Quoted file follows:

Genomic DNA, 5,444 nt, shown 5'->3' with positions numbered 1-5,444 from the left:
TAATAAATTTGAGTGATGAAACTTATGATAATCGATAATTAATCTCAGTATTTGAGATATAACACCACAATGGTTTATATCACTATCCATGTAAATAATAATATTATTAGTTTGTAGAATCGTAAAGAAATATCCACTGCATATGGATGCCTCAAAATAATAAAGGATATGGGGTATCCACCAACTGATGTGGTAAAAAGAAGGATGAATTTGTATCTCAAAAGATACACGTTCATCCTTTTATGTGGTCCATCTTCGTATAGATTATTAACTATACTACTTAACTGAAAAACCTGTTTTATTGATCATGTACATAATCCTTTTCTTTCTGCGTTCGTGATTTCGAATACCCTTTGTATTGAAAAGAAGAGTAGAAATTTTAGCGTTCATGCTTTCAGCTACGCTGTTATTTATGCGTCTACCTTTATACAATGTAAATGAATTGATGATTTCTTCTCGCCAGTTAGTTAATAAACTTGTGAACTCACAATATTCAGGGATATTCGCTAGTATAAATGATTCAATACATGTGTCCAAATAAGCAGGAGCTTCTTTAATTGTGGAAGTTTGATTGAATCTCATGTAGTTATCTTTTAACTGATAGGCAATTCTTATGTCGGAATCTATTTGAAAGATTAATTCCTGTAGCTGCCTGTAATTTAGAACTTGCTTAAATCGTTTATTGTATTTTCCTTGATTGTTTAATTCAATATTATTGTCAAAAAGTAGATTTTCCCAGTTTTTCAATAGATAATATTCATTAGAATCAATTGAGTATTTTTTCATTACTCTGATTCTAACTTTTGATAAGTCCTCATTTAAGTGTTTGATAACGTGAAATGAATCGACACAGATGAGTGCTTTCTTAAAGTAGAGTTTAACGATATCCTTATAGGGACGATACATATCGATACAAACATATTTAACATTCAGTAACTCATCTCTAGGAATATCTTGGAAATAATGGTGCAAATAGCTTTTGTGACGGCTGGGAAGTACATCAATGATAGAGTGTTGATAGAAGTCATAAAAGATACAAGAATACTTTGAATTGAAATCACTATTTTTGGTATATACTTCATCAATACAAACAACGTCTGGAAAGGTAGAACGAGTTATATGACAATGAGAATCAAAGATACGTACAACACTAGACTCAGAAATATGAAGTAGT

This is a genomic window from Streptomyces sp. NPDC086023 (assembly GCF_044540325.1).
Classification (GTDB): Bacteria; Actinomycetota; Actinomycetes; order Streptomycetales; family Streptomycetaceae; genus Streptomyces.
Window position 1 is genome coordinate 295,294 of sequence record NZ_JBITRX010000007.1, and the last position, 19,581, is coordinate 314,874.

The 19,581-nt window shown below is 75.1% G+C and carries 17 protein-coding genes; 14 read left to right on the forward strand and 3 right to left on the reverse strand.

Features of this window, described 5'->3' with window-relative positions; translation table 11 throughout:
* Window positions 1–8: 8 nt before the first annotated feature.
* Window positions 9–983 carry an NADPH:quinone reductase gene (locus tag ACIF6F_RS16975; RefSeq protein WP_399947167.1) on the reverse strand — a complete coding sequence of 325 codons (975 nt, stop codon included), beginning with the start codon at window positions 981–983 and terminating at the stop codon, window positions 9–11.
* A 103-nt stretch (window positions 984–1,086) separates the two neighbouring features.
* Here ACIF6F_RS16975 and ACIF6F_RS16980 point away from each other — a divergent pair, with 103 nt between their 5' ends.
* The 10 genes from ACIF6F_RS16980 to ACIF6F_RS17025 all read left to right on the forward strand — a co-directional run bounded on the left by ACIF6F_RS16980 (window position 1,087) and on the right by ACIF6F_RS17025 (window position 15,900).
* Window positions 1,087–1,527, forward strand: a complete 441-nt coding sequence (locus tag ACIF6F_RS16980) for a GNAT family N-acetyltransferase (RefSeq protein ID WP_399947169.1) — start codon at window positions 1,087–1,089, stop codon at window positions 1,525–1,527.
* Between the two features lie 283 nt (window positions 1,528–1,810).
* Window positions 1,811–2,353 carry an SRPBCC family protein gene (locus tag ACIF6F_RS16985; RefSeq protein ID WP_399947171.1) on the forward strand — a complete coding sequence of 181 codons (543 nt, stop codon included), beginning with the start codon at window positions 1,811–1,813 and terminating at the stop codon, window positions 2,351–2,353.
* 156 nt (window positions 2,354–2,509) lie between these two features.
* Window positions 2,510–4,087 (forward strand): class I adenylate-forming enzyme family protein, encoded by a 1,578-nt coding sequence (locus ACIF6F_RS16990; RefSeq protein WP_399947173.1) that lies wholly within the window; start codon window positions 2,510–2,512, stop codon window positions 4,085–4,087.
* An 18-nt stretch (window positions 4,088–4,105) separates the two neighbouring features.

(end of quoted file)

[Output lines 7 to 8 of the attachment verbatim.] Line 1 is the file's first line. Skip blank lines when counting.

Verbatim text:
Features of this window, described 5'->3' with window-relative positions; translation table 11 throughout:
* Window positions 1–8: 8 nt before the first annotated feature.